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The ocean carbon sink – impacts, vulnerabilities, and challenges

Artikel i vetenskaplig tidskrift
Författare Christoph Heinze
S Meyer
N Goris
Leif G Anderson
R Steinfeldt
N Chang
C Le Quéré
D.C.E. Bakker
Publicerad i Earth System Dynamics
Volym 6
Sidor 327-358
ISSN 2190-4979
Publiceringsår 2015
Publicerad vid Institutionen för marina vetenskaper
Sidor 327-358
Språk en
Länkar dx.doi.org/10.5194/esd-6-327-2015
Ämnesord Ocean carbon system, climate
Ämneskategorier Oceanografi, Klimatforskning

Sammanfattning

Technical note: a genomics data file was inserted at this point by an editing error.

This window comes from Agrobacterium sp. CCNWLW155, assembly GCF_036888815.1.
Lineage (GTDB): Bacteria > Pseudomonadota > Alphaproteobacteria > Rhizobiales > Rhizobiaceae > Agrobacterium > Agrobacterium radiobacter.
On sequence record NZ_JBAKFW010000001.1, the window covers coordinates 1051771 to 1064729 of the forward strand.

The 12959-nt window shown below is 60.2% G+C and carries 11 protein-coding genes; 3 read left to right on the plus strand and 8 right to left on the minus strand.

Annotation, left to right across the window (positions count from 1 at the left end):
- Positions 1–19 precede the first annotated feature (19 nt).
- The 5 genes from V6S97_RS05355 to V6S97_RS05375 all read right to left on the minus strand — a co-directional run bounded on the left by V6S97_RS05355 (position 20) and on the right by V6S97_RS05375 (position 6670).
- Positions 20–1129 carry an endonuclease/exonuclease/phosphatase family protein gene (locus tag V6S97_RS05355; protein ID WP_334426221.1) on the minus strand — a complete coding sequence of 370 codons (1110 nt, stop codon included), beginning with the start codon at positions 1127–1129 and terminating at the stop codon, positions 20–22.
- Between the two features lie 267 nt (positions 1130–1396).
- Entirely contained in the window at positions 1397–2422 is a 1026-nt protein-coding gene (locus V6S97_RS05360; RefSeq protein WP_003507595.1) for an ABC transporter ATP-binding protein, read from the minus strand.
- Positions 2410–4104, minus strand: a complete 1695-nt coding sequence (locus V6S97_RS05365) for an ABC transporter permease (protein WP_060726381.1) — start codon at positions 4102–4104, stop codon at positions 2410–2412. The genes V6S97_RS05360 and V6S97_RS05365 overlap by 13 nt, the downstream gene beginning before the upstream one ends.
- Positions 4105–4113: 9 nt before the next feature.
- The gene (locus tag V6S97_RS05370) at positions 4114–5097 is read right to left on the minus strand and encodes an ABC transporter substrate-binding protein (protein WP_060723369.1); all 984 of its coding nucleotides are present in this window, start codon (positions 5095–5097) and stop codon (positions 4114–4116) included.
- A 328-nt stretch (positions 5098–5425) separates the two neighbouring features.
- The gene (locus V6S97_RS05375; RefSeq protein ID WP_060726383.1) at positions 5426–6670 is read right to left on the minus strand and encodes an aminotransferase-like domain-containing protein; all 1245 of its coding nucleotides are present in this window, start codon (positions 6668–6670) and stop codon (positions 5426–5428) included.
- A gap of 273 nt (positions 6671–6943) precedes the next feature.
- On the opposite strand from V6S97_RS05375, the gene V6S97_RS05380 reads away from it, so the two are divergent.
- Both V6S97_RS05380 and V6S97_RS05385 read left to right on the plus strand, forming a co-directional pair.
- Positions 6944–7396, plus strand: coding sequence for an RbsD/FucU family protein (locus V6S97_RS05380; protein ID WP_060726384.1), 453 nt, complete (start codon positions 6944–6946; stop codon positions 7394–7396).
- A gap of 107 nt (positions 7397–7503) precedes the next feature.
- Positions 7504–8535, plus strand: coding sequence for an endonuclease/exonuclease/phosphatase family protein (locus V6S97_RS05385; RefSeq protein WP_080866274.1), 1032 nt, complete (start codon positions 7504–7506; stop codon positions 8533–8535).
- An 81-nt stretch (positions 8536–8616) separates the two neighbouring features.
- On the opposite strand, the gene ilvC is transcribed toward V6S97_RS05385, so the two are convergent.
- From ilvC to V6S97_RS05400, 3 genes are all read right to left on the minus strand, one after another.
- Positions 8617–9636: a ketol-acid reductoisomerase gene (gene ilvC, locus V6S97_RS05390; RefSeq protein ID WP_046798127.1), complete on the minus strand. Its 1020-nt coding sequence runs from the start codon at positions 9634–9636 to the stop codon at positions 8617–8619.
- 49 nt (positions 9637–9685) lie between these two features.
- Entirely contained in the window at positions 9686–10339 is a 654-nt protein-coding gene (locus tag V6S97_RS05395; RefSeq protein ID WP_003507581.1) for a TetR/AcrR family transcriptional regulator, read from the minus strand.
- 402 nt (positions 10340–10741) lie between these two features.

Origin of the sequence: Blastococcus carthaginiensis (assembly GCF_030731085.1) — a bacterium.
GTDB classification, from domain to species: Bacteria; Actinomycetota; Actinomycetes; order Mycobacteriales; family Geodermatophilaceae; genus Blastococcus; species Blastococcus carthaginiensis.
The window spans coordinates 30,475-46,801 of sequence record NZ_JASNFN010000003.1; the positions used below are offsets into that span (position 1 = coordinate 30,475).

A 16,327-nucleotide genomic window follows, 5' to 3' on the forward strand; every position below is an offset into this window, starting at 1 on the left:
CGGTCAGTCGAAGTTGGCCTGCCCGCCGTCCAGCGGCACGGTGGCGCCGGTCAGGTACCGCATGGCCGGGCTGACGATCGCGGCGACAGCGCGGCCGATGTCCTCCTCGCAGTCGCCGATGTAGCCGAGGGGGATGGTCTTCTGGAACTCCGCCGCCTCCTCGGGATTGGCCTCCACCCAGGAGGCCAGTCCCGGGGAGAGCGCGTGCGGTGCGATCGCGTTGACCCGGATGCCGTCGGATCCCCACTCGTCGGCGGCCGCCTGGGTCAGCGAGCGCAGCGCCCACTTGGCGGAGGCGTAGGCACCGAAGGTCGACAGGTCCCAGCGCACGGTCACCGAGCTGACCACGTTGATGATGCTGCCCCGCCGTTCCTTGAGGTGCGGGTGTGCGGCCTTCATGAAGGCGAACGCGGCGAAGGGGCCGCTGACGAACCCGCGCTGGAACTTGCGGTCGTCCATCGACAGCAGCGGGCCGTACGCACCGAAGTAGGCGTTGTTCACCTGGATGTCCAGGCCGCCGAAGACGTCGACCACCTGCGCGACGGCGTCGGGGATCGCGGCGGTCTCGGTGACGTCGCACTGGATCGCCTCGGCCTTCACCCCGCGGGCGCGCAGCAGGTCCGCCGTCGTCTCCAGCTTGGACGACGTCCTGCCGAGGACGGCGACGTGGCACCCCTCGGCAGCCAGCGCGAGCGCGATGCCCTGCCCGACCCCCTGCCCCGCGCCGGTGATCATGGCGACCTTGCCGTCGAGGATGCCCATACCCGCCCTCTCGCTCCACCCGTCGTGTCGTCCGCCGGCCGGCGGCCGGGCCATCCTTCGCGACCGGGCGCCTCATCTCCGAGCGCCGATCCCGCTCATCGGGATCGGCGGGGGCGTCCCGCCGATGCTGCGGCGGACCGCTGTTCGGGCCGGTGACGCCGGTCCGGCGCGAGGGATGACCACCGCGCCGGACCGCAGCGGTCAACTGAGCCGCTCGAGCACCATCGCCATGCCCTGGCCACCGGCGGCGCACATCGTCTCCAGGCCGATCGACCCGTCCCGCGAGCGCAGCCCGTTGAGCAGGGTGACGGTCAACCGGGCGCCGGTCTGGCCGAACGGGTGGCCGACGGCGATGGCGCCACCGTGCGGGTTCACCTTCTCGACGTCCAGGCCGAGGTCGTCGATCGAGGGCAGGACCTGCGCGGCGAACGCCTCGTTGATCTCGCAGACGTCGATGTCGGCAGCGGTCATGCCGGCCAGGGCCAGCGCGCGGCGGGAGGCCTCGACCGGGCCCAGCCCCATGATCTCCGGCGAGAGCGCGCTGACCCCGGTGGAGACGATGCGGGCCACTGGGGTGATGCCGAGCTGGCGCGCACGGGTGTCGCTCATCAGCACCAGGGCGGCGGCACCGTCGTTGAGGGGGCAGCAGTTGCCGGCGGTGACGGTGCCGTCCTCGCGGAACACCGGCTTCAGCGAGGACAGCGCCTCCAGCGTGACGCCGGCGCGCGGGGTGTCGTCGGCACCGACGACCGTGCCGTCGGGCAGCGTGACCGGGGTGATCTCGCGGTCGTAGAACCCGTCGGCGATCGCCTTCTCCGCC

Carbon dioxide (CO 2 ) is, next to water vapour, considered to be the most important natural green- house gas on Earth. Rapidly rising atmospheric CO 2 concentrations caused by human actions such as fossil fuel burning, land-use change or cement production over the past 250 years have given cause for concern that changes in Earth’s climate system may progress at a much faster pace and larger extent than during the past 20 000 years. Investigating global carbon cycle pathways and finding suitable adaptation and mitigation strate- gies has, therefore, become of major concern in many research fields. The oceans have a key role in regulating atmospheric CO 2 concentrations and currently take up about 25 % of annual anthropogenic carbon emissions to the atmosphere. Questions that yet need to be answered are what the carbon uptake kinetics of the oceans will be in the future and how the increase in oceanic carbon inventory will affect its ecosystems and their services. This requires comprehensive investigations, including high-quality ocean carbon measurements on different spatial and temporal scales, the management of data in sophisticated databases, the application of Earth system models to provide future projections for given emission scenarios as well as a global synthesis and outreach to policy makers. In this paper, the current understanding of the ocean as an important carbon sink is reviewed with re- spect to these topics. Emphasis is placed on the complex interplay of different physical, chemical and biological processes that yield both positive and negative air–sea flux values for natural and anthropogenic CO 2 as well as on increased CO 2 (uptake) as the regulating force of the radiative warming of the atmosphere and the gradual acidification of the oceans. Major future ocean carbon challenges in the fields of ocean observations, modelling and process research as well as the relevance of other biogeochemical cycles and greenhouse gases are discussed

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